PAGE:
“Christ, that is a house.”
I felt like a trespasser, but only fleetingly. It isn’t frowned upon here, looking at ruins or houses where no one lives, not like it would be in the UK, and besides I was with a friend who was from the area. We’d been walking down the lane to take her sheep back, when I mentioned I had never seen that building before, barely visible from where we were standing. “That? That’s the old priest’s house. I’ll show you.” she had said.
Most abandoned village houses and buildings share a theme, the same stones, the same colors. Where they differ is in stages of decay. The more decay, the more opportunity you have for allowing your mind to wander.
This house however, sang from an entire different hymn book. The entire layout was odd, the person who created it had perhaps envisaged a manor house, albeit on smaller scale, but had no idea how to go about it. There were still signs of a garden, a little decorative stone bridge and a round stone table with a circular moving contraption on it, we assumed to move the food. Visions of a banquet. A garden where people would have been entertained.
The walls of the house had several big shells attached to it, the ones from Santiago de Compostela, the pilgrims route. We tried one of the side doors but they were padlocked, the glass in one of them cracked and dirty. I thought of looking through it, but I looked up instead, a devil like statue peering down on me from the wall above the door.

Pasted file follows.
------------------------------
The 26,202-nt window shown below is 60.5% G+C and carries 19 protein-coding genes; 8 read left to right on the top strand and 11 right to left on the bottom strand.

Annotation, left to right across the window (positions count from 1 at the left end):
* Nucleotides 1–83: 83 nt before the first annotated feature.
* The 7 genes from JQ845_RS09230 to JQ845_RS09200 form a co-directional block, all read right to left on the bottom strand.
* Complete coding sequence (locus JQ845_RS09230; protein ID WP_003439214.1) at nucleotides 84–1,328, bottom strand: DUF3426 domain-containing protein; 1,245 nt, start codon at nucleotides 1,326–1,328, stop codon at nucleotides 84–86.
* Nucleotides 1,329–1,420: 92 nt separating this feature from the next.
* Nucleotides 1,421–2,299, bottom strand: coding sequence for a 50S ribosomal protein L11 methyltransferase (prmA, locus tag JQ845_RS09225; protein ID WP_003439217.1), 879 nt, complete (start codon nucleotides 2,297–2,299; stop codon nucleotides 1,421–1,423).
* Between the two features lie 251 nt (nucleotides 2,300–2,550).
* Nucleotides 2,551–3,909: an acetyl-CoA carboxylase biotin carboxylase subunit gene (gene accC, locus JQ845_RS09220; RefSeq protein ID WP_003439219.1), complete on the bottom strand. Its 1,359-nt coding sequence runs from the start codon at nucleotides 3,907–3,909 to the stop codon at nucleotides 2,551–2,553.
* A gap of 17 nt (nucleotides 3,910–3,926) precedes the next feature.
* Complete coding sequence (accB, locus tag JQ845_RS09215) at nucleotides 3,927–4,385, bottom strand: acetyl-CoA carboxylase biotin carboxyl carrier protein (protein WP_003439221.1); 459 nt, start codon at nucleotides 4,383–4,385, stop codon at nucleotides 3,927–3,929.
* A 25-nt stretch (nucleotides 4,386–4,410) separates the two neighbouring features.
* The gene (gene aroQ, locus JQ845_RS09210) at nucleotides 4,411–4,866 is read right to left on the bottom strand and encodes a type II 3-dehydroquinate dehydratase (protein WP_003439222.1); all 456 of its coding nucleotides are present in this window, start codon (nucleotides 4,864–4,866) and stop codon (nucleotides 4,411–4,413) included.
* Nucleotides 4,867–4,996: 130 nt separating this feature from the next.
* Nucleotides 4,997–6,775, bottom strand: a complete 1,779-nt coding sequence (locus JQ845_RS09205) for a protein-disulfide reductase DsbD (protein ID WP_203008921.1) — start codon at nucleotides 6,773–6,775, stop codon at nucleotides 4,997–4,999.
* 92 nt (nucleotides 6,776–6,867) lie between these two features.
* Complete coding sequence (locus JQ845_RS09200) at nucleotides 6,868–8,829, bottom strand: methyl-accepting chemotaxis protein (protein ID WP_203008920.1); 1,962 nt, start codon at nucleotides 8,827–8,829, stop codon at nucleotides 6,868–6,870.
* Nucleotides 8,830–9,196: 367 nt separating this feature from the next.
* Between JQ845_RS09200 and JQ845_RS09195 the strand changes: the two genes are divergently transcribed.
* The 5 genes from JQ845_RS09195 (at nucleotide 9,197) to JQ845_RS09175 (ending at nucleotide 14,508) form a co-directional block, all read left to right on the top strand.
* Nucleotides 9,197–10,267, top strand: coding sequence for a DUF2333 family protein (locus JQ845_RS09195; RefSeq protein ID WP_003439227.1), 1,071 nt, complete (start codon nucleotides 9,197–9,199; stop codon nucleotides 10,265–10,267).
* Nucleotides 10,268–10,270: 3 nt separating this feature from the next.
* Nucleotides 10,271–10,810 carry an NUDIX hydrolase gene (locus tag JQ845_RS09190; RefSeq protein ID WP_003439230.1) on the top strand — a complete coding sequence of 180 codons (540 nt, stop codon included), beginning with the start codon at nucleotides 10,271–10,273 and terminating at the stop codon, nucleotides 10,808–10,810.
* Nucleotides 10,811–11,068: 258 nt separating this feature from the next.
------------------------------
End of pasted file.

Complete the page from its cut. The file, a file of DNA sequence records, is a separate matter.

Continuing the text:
A priest’s house. There were too many steps up to the front door, giving it the impression as if you were making your way up to an attraction, rather than a residence. The balustrades on either side had dozens of horseshoes attached to them. Superstition.
I had a memory flashback. Warner Bros World, a visit a lifetime away, it had a ghost house. It wasn’t that this house was similar, but it gave me that feeling, not spooky, but appearing to walk on a set feeling. As if it had been created to look abandoned.
Dusk began to set and I wanted to stay a bit longer to see what the light would do, but my friend wanted to go home to put the sheep in their shed.
There is a story I have been told about a priest ousted by the village women of the area. It happened not that long ago. It never seizes to fascinate me, and I’ve still not found out what exactly happened that day. Apparently the village women had point blank refused him entry to his own church. I can imagine them standing in line, armed with silence and the look of outrage on his face. “But you’ve been to my house, to my parties! You drank my wine! And now! How dare you all treat me like this!”
That last bit I made up. But it would have been perfect. This house. A house fit for an ousted priest.